La Casa al Portico – this is right next to the impressive Portico d’Ottavia, an ancient monument in the Jewish Ghetto, and also less than a block from the synagogue. It sleeps up to 4 people for €165 per night.

Best places to stay around the Vatican

by Amy Knauff

When we talk about staying “around the Vatican”, we’re actually talking about a rather large area that comprises a few different neighborhoods, each with their own distinct character.

The most picturesque and historic neighborhood by far is Borgo, which is basically a few long streets running between St. Peter’s Basilica and Castel Sant’Angelo, bordered by Piazza Risorgimento on the north and the river on the south. Originally called Leonine City, because it was within the Leonine Walls, the neighborhood got its name from German pilgrims who called it Burg, which then became Borgo in Italian. Stunning Castel Sant’Angelo is technically part of the Borgo rione, although locals tend to consider it part of – and probably the highlight of – the next neighborhood, Prati.

Prati is just north of Borgo, so still very close to St. Peter’s and the Vatican Museums (about 10 minutes walking). The area is quite residential, with larger, more modern buildings (from the late 1800s, after the unity of Italy) – so it has a very different feel from the cobblestones and centuries-old buildings of Borgo. It’s still a great area to stay in, in my opinion: you are close to the Vatican, within walking distance from the historic center, and it’s a residential area with lots of Italian families living there, so you have plenty of good, authentic restaurants, coffee bars, and shops. Plus, the metro is nearby (Ottaviano and Lepanto stops) so it makes it easy to get everywhere.

The “Vatican Museums” area, also called Trionfale by locals after the main street Via Trionfale (so named because the Roman emperors used to return to Rome from their military campaigns in northern Europe on a triumphal march down that road), is just to the west of Prati. The buildings in this area are from the fascist period in the early 1900s, so even more modern than Prati (and in my opinion, not particularly attractive or charming). Having said that, it’s still a very convenient area (close to Cipro metro stop, plus St. Peter’s and the Vatican Museums, of course) and it’s also very residential, so you get a feel of what it’s like to live as a local.

And finally, there’s the neighborhood just to the south of St. Peter’s, often referred to as the Gregorio VII area by locals (again, named after a main street, Via Gregorio VII). This area is sort of connected to the Trionfale area as it’s all part of the area behind St. Peter’s (imagine a sort of half-moon shape facing right, just behind St. Peter’s, as you look at a map). Many of the buildings are quite new (some as recent as the 1960s), and were built up around the St. Peter’s train station – which itself was built in the 19th century as a “countryside” train station, because at the time the area was farmland. The area also used to be a center for brick and clay factories, before it was residential, hence the name of one of its main streets, Via delle Fornaci (Street of the Furnaces).

We have properties in all of these neighborhoods, ranging from budget to fancy, from B&Bs to private apartments:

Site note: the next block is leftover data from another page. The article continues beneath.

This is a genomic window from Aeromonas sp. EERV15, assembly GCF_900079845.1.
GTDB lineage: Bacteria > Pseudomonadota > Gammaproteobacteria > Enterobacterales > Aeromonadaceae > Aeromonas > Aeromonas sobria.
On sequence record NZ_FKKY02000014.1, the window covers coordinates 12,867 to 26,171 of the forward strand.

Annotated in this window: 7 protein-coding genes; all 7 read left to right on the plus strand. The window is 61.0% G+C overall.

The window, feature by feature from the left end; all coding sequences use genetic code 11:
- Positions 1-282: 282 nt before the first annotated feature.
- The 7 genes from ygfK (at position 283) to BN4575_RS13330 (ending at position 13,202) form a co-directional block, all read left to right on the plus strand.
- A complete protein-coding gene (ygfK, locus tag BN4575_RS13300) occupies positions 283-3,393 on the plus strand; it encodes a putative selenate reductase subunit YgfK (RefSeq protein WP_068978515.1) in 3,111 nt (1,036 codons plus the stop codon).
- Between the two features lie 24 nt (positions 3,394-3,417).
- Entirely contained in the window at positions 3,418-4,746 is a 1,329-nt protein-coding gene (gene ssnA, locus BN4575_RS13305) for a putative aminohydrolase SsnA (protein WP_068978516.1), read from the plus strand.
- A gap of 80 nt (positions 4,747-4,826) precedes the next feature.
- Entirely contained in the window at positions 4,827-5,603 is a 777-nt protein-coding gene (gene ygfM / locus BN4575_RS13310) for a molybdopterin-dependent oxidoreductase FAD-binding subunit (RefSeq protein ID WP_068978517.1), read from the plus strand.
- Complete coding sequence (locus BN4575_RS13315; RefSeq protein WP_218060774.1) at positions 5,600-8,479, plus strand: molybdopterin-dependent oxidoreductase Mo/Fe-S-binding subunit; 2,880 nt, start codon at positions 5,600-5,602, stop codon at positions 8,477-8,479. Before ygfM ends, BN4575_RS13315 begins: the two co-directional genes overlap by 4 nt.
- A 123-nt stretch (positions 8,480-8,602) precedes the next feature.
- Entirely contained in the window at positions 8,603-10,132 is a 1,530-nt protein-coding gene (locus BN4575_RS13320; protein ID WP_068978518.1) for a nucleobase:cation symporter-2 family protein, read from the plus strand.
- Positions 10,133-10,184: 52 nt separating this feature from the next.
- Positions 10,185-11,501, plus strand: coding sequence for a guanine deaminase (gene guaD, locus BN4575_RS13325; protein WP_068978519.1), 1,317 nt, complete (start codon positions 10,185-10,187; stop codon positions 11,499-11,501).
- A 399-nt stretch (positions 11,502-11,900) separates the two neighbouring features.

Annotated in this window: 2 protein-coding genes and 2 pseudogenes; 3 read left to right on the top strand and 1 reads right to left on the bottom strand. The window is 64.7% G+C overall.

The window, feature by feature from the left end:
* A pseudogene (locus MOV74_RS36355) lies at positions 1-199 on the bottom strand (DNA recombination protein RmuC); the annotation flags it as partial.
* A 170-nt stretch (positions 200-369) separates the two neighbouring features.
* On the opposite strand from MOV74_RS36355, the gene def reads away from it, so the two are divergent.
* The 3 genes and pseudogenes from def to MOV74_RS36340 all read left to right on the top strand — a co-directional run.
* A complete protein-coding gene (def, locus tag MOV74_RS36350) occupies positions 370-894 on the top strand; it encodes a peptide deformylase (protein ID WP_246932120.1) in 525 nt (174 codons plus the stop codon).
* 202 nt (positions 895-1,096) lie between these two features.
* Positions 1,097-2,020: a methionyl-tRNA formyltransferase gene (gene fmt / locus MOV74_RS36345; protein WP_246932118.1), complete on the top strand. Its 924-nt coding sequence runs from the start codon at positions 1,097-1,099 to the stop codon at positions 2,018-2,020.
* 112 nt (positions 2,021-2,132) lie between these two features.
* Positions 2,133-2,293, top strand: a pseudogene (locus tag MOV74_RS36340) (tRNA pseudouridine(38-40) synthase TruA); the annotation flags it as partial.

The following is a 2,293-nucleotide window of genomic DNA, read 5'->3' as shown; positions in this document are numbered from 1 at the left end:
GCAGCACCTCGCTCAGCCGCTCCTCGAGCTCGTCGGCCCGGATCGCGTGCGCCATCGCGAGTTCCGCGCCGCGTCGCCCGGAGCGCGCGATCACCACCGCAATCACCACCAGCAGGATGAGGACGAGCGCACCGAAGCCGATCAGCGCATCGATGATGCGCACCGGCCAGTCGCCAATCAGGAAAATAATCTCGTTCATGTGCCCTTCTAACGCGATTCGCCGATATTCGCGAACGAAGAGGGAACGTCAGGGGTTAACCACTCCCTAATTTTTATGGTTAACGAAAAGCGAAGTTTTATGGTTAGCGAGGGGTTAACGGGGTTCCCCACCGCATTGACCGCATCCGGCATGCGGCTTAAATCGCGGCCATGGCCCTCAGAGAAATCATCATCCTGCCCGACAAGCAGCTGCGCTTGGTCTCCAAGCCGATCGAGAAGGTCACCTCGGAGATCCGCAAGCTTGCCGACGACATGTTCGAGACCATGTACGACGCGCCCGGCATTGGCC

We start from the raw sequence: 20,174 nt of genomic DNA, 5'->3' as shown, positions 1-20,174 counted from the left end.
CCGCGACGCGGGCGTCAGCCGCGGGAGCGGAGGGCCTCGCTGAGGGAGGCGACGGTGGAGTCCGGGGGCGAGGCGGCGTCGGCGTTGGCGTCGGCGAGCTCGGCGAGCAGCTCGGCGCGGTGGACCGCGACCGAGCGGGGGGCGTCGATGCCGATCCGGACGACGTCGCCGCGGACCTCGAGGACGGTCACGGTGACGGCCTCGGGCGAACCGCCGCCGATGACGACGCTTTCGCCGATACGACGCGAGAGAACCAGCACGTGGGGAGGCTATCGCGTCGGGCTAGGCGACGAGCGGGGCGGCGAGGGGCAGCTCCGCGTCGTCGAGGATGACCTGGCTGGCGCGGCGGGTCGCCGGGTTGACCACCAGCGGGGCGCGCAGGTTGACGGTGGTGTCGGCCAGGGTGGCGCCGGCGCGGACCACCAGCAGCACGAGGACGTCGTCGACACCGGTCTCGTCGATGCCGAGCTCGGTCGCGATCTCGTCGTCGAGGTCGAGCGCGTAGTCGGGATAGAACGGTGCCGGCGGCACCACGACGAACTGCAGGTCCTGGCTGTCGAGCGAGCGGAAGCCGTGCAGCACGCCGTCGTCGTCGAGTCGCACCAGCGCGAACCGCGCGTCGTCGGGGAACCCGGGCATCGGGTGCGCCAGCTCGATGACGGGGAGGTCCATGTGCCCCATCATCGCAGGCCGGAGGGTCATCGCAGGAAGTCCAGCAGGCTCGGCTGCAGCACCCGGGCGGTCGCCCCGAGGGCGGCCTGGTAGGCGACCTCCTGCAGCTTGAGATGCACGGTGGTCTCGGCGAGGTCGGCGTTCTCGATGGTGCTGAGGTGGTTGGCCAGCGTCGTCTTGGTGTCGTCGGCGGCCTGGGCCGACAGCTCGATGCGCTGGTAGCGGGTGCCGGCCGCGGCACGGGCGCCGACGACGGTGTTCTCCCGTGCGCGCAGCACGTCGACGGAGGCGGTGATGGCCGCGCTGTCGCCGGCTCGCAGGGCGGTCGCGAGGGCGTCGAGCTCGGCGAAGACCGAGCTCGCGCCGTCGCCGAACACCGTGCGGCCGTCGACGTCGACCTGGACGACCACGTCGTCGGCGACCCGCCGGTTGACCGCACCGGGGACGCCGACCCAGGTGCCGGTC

Agnese Guesthouse – a cheap, clean, basic option in the Gregorio VII area, close to a bus stop, from €46 per night for a double room.

Ricchi’s B&B – double room for €75 per night in Gregorio VII area. The highlight of this property is the owner, Rosanna, whose grandmotherly treatment of her guests has gotten her place rave reviews for years.

Le Finestre di Luz B&B – an excellent value and one of our favorites. Close to Castel Sant’Angelo for €97 per night.

Small Luxury in the Vatican B&B – another great middle-range option, also €97 per night for a double. Super close to St. Peter’s and just on the “border” between the Borgo and Prati neighborhoods.

Casa Yellow Vaticano – a full 1-bedroom, 1-bath apartment sleeping 2-4 people from €128-162 per night. Right next to the Vatican Museums.

La Cupola Vacation Home – an elegant, homey apartment on Via delle Fornaci, just a 5-minute walk south of St. Peter’s. Sleeps 2-4 people, from €95-155 per night.

 

Best places to stay in Trastevere

by Amy Knauff

Full disclosure: I live in Trastevere myself, so I’m biased about the area. Having said that, I can honestly say that if I were visiting Rome for the first time (or second… or third…) , I’d love to stay here.

You only need to look around at the architecture to see that Trastevere is one of the oldest neighborhoods in the city. It truly feels like it’s from a different time, with buildings of all different sizes and built at different times crammed next to each other on narrow, winding cobblestone streets.

There’s not much vehicle traffic on most of the small streets so it ends up being a largely pedestrian area. It’s got loads of excellent restaurants, coffee bars, gelaterie, and wine bars (there are plenty of subpar touristy ones too, so you have to know what to pick). It has its own train station with a train that goes to Fiumicino airport every 30 minutes, so if you’re flying into/out of FCO, it’s super easy to get there. And best of all: it’s within walking distance of pretty much anything you want to see in the center of Rome (less than 40 mins by foot from the Vatican, 20 mins from the Colosseum, 10-30 mins to other tourist sights in the historic center), while still being slightly off the tourist (read: expensive) track. If you like to walk, you may never have to set foot on public transport during your stay.